There's a side to augmented reality that we don't usually get to see as wearable tech 'civilians'. AR is on the road to changing healthcare, and one of its pioneers is Indiana surgeon Paul Szotek.
Szoetk's introduction to augmented reality was familiar, though. After searching for some new glasses for his wife back in 2012, Google's ad algorithm worked its magic and started firing adverts his way for the recently announced Project Glass.
Most of us deliberately ignore these ads, but this one ended up changing the direction of his career.
"I clicked on it and wrote one of these stories, If I had Glass this is what I'd do," says Szotek. "The idea was to put it on the emergency medical services so you'd get real-time update information on the scene, and send the information back to the medical centre and have a two-way interaction between the field provider as well as the in-hospital providers."
The inspiration makes a bit more sense when you hear Szotek wasn't just a doctor in a GP surgery. "I happened to be one of the trauma guys for the Indianapolis speedway at the time," he says. That's the home of the Indy 500, where cars race at upwards of 200mph.
He commissioned custom Glass software that enabled video streaming between headsets on the scene and the local medical centre. "I worked with them to do a pilot study where we got four pairs of Glass and put them on the four corners of the track, and built the software to be able to stream the live event from the scene to the medical centre as well as the hospital."
It proved an interesting test ground, not just because of the "speed, fire and crashes" that can happen at a race track, but the connectivity problems of competing with the 200,000 people in the stands.
AR in the surgery
Szotek now works as a hernia repair surgeon in Indiana, and has brought augmented reality hardware into a more familiar setting. He uses Xpert Eye, a platform made by AMA, and a mix of Google Glass and other AR headsets. Xpert Eye is designed for both industry and the medical field, and lets others 'log into' the feed of the headset wearer.
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In February 2017, Szotek used Xpert Eye and a pair of ODG augmented reality glasses to livestream a surgery to Dr. Shirin Towfigh in Beverley Hills, California, and a second test between Indiana and Cancun in Mexico, letting her see through his eyes on a laptop screen. She is a surgical specialist in the same field as Szotek, abdominal wall surgery.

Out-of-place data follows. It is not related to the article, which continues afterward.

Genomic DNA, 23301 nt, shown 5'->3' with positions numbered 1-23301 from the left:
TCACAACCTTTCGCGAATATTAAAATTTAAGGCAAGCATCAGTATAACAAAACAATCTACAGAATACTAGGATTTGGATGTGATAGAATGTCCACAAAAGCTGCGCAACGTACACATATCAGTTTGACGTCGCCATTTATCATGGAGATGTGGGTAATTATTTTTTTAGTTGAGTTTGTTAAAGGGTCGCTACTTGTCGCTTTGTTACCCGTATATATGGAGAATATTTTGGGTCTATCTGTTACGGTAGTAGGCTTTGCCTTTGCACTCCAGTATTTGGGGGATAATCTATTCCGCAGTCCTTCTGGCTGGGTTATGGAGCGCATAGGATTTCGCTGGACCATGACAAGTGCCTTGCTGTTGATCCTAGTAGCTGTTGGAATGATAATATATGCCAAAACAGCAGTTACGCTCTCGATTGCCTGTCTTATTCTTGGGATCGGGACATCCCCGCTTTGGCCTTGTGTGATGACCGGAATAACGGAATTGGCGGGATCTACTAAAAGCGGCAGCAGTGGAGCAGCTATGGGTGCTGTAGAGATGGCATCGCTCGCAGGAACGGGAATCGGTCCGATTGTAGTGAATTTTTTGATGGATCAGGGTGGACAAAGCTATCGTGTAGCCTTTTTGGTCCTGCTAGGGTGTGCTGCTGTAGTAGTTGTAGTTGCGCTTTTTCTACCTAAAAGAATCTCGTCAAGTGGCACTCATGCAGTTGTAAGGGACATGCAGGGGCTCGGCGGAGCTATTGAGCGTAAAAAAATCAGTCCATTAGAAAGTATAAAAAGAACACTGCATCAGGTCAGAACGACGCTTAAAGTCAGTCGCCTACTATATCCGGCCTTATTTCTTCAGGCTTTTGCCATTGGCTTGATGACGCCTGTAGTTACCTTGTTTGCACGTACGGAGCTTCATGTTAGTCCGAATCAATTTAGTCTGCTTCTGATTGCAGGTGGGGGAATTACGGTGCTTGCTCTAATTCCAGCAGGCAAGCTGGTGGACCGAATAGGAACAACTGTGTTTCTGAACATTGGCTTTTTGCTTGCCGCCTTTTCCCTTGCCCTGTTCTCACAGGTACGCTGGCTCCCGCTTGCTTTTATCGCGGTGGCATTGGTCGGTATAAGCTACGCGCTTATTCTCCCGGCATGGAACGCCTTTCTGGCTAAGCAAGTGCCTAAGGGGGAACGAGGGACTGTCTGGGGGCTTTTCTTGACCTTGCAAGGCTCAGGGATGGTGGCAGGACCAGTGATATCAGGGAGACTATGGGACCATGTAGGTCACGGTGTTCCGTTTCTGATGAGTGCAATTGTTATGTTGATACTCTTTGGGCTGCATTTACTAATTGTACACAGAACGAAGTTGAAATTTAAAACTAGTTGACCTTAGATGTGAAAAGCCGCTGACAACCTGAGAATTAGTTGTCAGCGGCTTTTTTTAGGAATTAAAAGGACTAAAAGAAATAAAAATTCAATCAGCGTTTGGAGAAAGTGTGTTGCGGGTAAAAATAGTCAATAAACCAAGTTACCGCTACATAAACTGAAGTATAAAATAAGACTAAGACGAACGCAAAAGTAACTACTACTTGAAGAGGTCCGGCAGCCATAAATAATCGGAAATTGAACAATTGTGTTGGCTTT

Now that everything from birthdays to traffic accidents are streamed over Facebook Live, this alone may not impress.
However, there's more to it. "It gives you the ability to take pictures and send telestrations back," says Szotek. The remote viewer can consult on the operation in real time, sending annotated images back as well as talking to the surgeon as they operate.
ODG's top-end R-9 glasses can record video at 4K resolution, for an alarmingly clear, if grisly, view of an operation, and put a 1080p 50-degree wide floating screen in front of your eyes. Before this technology, a surgeon would have to call up a colleague to call up a colleague for a second opinion, something Szotek says happens "all the time". That's several steps removed from the action.
Training with AR
The impression we get from medical TV dramas is a little different, of course, one of large hospitals with countless surgeons and doctors poking their heads in on an operation. What this doesn't account for is specialisation: there are countless 'flavours' of doctors and surgeons. "There is a limited number of surgeons specialising in these repairs worldwide," Szotek tells us.
Surgeons have been wearing wearable tech for hundreds of years
"I'm using it in a lot in the operating room to train other surgeons. I do very specialised abdominal wall reconstruction procedures, and so very commonly a surgeon from somewhere in the US will log in while I'm streaming just to learn how to do a new mesh or a new technique."
AR is being used to dissolve the geographic barriers between practitioners, and that can only be a good thing. However, he has found "there's a lot of regulatory things slowing it. The bigger problem in the US is everyone's got attorneys making them scared of things."
There are also regulations regarding practising medicine over state lines, which is a rather stark problem when it's a core part of the appeal of using AR in this manner.
Szotek sees these wearables as a completely natural fit, though. "Surgeons were the first people in the world to use wearable tech. If you've ever seen a surgeon wearing 'loops', the little magnifying glasses that they've been wearing for hundreds of years, that's wearable tech."
Get your next AR fix
I asked Szotek why he is so doggedly invested in this tech when there are so many barriers and he is not gaining too much personally from his efforts. He isn't paid by AMA to talk about this tech. "You sound like my wife: What are you doing, you're nuts?" he replied.
However, he has a vision of this tech far more advanced than what is currently available today, of an AR headset that will combine a patient's stats and the view of a laparoscopic camera for a real next-generation approach to surgery.
His conclusion is that the tech isn't quite there yet, with experiments merging the laparoscopic camera (with a company other than AMA) proving not reliable enough to real-world medical use. But digital health is booming: you can bet we'll get there in the end.